Depression in adolescence


After considering depression as a normal state of adolescence, the majority of clinicians distinguish moderate and transient depressive feelings from the normal development of adolescence from the different forms of depression that may take place at that age. The origin of these depressions of adolescence is not univocal.

Developmental, hormonal, affective, cognitive and psychosocial changes during the pubertal period are risk factors in the prevalence of depression in adolescents. If neurobiological vulnerabilities are indisputable, a common cause is family situations (bereavement, depressed parents, family conflicts, divorce) or existential situations (sentimental disappointment, school failure, physical illness). Another factor is undoubtedly the cultural and social pressure which, at this age where hope and idealization are natural movements, leads some young people to live the world as disappointing, too restrictive or worrying about the future.

Epidemiological data:

The mood swings of boys and girls ages 13 to 20 years have been neglected and often attributed to the normal process of adolescence. The prevalence of depression varies between 2 and 8% of the general population (according to the studies) for the Major Depressive Episode (DSD) according to the criteria of the Diagnostic and Statistical Manual (DSM) -IV in adolescence.

This prevalence increases with age at adolescence and there is overall a female predominance (2 girls per 1 boy). The depression of the adolescent is also increasing for 30 years (but also better recognized). Alongside this “severe” depression, there is a depressive mood that ranges from 28% to 44% of the general population and achieves a true depressive gradient ranging from “normal” to severe depression.

The prevalence of depression in adolescence is significantly higher than that of childhood (2 to 5 times greater).

Many depressive episodes of adolescence were not preceded in childhood by a first depressive bout. But all of the studies confirm that the occurrence of depressive disorder in childhood constitutes a significant risk factor for another depressive episode when the child grows up and becomes an adolescent. Kovacs’ work made it possible to differentiate the risk of relapse or chronicization according to the type of initial depressive disorder. They show a significant risk of depressive relapse in adolescence in children with the first major depressive episode and / or dysthymia.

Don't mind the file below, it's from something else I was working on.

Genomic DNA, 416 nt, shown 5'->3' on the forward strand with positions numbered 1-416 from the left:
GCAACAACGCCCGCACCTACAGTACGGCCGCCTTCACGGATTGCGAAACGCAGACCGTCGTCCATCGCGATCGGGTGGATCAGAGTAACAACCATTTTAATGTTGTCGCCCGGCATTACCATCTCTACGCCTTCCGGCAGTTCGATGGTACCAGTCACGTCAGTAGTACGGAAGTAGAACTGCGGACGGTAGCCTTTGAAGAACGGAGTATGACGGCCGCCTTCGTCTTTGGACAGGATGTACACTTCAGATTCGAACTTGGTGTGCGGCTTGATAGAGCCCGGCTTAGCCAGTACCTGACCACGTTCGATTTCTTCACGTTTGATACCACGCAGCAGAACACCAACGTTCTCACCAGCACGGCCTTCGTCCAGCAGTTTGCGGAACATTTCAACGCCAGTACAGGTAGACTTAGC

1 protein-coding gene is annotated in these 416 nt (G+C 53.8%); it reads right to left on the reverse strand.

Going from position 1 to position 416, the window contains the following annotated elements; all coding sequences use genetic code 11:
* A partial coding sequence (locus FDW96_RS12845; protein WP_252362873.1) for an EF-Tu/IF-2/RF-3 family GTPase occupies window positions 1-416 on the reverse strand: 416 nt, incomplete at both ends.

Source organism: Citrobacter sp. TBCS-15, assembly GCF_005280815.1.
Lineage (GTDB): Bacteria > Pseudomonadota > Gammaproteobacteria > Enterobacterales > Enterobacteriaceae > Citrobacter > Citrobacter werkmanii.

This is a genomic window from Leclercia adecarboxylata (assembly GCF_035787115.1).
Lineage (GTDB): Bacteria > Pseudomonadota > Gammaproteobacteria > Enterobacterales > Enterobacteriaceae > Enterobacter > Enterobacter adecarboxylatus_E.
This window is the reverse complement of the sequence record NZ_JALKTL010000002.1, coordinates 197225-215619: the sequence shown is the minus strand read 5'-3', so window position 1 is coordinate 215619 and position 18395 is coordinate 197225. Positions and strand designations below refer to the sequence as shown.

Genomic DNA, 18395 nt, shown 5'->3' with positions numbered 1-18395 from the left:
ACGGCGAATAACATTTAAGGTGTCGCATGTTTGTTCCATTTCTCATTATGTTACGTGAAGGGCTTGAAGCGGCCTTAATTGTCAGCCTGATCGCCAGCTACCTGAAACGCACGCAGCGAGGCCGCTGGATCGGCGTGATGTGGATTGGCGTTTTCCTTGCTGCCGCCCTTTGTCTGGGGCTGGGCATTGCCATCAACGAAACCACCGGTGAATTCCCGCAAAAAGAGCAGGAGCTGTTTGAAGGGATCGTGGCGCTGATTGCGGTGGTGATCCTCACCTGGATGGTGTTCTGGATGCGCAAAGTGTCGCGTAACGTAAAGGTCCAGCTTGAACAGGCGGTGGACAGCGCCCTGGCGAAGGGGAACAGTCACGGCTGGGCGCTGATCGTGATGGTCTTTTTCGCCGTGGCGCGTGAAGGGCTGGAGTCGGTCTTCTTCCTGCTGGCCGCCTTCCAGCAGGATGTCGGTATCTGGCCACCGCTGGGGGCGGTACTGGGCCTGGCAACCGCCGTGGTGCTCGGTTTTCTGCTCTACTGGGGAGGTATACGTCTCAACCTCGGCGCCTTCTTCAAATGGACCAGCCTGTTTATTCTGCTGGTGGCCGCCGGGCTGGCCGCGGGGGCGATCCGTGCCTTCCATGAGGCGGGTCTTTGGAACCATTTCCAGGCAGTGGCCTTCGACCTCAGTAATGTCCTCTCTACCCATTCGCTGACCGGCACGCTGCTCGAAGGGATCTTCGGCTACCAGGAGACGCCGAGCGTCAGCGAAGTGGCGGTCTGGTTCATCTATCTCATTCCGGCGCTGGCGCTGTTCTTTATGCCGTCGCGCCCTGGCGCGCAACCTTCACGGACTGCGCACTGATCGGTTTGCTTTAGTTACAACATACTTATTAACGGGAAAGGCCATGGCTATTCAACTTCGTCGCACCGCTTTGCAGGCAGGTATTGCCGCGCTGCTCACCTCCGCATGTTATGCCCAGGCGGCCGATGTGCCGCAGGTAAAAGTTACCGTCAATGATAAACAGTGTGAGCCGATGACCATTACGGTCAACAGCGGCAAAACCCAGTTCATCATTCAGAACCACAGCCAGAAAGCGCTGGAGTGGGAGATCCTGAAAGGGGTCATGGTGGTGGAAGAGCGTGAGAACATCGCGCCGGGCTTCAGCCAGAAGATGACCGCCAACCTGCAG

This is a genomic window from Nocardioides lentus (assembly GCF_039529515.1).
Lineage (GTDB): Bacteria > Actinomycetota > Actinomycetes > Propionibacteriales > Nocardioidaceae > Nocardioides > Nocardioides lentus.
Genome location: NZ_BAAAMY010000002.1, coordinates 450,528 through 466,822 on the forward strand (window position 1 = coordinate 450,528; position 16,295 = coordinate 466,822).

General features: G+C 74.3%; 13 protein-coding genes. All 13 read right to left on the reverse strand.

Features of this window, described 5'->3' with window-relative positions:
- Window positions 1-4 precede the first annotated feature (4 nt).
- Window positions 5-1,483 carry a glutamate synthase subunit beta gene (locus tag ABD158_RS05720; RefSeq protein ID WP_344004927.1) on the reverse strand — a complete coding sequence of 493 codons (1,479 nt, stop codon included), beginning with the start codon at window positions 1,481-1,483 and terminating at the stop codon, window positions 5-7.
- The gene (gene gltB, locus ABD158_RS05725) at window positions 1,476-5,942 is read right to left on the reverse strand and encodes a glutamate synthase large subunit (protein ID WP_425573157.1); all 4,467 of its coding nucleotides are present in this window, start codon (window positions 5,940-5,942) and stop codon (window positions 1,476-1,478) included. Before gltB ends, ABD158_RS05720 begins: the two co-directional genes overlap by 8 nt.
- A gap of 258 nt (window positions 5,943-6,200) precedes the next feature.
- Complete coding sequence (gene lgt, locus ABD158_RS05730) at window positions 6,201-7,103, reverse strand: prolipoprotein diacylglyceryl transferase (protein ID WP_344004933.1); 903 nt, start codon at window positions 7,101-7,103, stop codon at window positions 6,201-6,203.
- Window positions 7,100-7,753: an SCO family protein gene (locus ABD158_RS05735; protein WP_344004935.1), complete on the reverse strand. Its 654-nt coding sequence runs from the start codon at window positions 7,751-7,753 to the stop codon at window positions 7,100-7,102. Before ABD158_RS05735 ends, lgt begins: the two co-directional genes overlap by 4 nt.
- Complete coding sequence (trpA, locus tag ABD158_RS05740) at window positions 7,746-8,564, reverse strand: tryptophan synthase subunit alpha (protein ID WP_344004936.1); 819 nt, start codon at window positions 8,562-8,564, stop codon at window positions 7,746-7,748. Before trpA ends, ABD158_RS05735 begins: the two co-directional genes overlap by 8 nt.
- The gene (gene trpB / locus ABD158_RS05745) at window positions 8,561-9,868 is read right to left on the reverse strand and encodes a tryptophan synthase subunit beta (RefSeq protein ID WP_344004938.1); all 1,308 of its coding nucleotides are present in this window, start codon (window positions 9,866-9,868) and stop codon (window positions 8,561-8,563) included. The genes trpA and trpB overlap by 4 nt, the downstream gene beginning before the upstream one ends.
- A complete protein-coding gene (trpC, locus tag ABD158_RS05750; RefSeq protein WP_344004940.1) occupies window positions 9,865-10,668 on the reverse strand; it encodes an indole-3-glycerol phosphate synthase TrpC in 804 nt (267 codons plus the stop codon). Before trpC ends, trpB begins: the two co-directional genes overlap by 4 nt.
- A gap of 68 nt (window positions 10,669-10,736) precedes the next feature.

On the other hand, a reactional depressive disorder secondary to a temporary problem does not represent a priori any risk of pejorative evolution.


More or less apparent, an EDM must be systematically sought after adolescence. It is based on the characteristic signs described in the DSM and in particular depressive mood and / or irritability, marked decrease in interest and pleasure, two symptoms present practically all day and every day for 2 weeks. Although depressive symptoms in adolescence are very similar to those of adults, there are nevertheless some peculiarities:

• Despite the psychomotor slowdown, the adolescent almost never presents a “mask of depression”. His face does not have a depressive appearance;

• transient motor inhibition are frequent in adolescence (gestures return to their vivacity and fluidity during an activity) but they can not in any case be used to refute depressive syndrome;

• DSM states that irritability often replaces depressed mood;

• The adolescent rarely says that he is sad and depressed, but he says “he’s tired,” “he’s empty-headed,” “he’s bored.”The clinical relationship is very important in adolescence.

It is by showing a “concern for care” and by asking the right questions in a context of a positive therapeutic alliance that the consultant can allow the adolescent to recognize and then to reveal his symptoms of suffering only very often it seeks to deny or silence.

Many symptoms may mask depressive syndrome in adolescence and may be considered as depressive equivalents: aggressiveness, acting out (fugues, theft), body-centered conduct (anorexia nervosa, obesity, somatic complaints), behavior sexual anarchy, drug addiction, instability, school phobia, repetitive accidents. Such symptoms must therefore systematically lead to depressive syndrome.

Girls and boys do not express depression in the same way. The former express this discomfort by their preoccupations with the image of their body, their weight, more or less diffuse pains that do not worry at first but whose intensity, persistence and above all the taking into account of the ” implicit call-in must be particularly evaluated. The latter show more their depression in a behavioral, aggressive form, thus relieving their tension and the suffering they feel in relation to the negative image they have of themselves, hidden by an apparent insolence or violent reaction which are only manifest expressions.


The comorbidity of depression with various psychiatric disorders reaches rates of 40% to 70% in the EDM and 40 to 90% in depressive disorders.

Anxiety disorders (30 to 80%):

It is the association most often encountered. In the case of an association between an anxiety disorder and depression in adolescence, depression is more severe and more difficult to treat.

Conduct disorders (10 to 80%):

These are violations of social norms and norms: truant school, fugues, thefts, lies, violence.

Consumption of products (20 to 30%):

In depressed adolescents, tobacco consumption would be doubled, by three for alcohol, four for cannabis, and ten for other drugs.

Suicide attempts (TS):